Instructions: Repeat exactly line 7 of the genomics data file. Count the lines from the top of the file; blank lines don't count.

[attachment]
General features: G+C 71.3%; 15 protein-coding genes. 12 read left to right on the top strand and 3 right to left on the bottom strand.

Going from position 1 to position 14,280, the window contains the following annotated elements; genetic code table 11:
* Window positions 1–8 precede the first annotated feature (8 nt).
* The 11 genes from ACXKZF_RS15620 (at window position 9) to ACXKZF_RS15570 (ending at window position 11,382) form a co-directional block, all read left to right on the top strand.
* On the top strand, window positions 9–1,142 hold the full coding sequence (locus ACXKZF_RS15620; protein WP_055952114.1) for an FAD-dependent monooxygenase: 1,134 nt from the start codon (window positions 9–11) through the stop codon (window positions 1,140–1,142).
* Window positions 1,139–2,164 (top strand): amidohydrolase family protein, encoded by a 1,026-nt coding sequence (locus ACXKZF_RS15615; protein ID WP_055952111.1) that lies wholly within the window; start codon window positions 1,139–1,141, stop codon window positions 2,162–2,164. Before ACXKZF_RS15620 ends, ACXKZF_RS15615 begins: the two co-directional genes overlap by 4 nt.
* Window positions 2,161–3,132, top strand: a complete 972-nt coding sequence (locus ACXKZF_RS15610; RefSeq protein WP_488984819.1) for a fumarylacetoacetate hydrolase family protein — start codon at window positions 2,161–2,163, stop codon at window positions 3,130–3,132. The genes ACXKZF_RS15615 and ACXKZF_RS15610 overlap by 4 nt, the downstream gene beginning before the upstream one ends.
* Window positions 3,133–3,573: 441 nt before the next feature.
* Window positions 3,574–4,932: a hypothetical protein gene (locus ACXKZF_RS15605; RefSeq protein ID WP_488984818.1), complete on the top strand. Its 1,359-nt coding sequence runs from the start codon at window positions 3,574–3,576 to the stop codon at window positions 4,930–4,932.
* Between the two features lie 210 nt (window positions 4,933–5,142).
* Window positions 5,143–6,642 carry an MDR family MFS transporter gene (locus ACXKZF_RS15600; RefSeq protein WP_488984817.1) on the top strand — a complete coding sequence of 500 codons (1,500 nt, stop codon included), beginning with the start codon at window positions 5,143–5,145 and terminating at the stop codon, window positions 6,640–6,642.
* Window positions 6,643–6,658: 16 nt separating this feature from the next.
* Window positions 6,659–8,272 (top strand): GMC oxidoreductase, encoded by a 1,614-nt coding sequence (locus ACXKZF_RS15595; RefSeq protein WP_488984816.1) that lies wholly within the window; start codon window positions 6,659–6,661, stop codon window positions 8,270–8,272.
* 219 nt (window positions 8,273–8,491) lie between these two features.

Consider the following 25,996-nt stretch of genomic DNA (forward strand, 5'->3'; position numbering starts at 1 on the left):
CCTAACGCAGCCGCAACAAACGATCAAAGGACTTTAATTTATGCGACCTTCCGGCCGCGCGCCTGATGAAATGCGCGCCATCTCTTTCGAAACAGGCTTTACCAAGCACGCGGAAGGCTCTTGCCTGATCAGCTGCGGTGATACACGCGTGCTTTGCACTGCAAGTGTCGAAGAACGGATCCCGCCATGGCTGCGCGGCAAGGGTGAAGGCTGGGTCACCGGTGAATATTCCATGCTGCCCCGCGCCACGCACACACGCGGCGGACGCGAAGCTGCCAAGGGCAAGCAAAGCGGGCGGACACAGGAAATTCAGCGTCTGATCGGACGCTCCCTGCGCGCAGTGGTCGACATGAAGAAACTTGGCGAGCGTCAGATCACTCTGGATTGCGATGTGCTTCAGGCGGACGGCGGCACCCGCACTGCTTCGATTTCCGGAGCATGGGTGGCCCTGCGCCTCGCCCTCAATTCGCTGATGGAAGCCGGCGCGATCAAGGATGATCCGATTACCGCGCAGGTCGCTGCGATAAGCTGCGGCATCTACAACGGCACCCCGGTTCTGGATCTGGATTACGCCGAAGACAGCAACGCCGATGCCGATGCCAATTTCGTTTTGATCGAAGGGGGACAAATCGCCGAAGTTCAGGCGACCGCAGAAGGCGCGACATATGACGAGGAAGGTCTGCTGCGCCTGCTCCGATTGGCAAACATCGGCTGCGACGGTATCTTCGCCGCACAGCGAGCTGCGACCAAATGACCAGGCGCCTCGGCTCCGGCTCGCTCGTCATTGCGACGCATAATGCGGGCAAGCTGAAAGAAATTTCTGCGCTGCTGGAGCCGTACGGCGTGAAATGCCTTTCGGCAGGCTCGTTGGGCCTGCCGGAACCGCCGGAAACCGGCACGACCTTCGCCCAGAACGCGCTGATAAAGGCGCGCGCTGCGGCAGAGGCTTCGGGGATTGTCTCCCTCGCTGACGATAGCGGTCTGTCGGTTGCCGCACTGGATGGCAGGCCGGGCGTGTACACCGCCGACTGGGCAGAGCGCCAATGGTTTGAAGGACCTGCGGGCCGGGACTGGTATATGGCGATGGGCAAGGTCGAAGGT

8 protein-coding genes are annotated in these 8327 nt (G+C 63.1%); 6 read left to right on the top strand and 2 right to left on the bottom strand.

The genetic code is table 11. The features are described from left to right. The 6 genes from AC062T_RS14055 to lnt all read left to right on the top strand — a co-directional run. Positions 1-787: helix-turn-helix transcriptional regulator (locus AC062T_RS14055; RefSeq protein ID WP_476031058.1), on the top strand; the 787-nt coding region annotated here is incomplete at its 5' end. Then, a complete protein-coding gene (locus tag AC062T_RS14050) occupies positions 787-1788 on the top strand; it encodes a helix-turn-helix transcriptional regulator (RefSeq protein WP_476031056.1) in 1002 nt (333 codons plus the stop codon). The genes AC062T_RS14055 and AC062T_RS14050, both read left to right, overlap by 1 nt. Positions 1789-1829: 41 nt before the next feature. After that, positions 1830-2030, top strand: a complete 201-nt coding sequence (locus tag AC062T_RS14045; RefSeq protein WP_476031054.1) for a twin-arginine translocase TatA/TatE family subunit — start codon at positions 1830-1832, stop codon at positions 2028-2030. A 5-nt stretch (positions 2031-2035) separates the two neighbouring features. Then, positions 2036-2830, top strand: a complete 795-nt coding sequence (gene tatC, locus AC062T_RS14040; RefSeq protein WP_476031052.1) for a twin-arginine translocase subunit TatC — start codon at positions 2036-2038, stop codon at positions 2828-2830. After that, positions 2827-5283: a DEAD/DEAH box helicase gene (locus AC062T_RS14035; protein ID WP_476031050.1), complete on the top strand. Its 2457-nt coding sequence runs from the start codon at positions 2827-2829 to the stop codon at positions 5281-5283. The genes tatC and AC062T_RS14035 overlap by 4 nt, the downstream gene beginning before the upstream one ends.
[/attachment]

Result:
* Window positions 2,161–3,132, top strand: a complete 972-nt coding sequence (locus ACXKZF_RS15610; RefSeq protein WP_488984819.1) for a fumarylacetoacetate hydrolase family protein — start codon at window positions 2,161–2,163, stop codon at window positions 3,130–3,132. The genes ACXKZF_RS15615 and ACXKZF_RS15610 overlap by 4 nt, the downstream gene beginning before the upstream one ends.